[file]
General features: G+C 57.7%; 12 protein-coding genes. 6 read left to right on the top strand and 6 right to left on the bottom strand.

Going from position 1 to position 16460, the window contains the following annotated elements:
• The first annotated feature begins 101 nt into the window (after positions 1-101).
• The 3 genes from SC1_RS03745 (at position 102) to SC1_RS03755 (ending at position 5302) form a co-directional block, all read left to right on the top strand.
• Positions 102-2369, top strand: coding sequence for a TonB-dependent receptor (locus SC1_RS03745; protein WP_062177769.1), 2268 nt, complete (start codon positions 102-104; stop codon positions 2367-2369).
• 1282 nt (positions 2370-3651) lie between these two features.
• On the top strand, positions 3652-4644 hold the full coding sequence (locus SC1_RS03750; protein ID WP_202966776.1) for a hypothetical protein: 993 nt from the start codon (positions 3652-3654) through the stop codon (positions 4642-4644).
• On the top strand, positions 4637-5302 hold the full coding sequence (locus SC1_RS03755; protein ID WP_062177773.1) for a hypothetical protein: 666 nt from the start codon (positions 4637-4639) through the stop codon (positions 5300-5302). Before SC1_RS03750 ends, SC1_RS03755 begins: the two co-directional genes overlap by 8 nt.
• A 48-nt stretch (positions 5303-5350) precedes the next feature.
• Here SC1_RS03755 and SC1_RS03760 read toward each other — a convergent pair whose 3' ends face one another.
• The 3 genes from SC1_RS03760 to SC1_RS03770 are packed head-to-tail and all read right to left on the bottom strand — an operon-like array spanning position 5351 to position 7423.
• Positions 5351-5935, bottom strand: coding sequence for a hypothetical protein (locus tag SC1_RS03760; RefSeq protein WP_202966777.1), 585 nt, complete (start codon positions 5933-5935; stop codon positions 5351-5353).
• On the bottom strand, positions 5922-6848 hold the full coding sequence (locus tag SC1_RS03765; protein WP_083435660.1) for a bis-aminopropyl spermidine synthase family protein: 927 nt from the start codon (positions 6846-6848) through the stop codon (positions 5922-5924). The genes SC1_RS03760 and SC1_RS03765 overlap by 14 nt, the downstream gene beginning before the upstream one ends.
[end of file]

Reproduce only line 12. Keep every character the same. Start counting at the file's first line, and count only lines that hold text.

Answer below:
• Positions 5351-5935, bottom strand: coding sequence for a hypothetical protein (locus tag SC1_RS03760; RefSeq protein WP_202966777.1), 585 nt, complete (start codon positions 5933-5935; stop codon positions 5351-5353).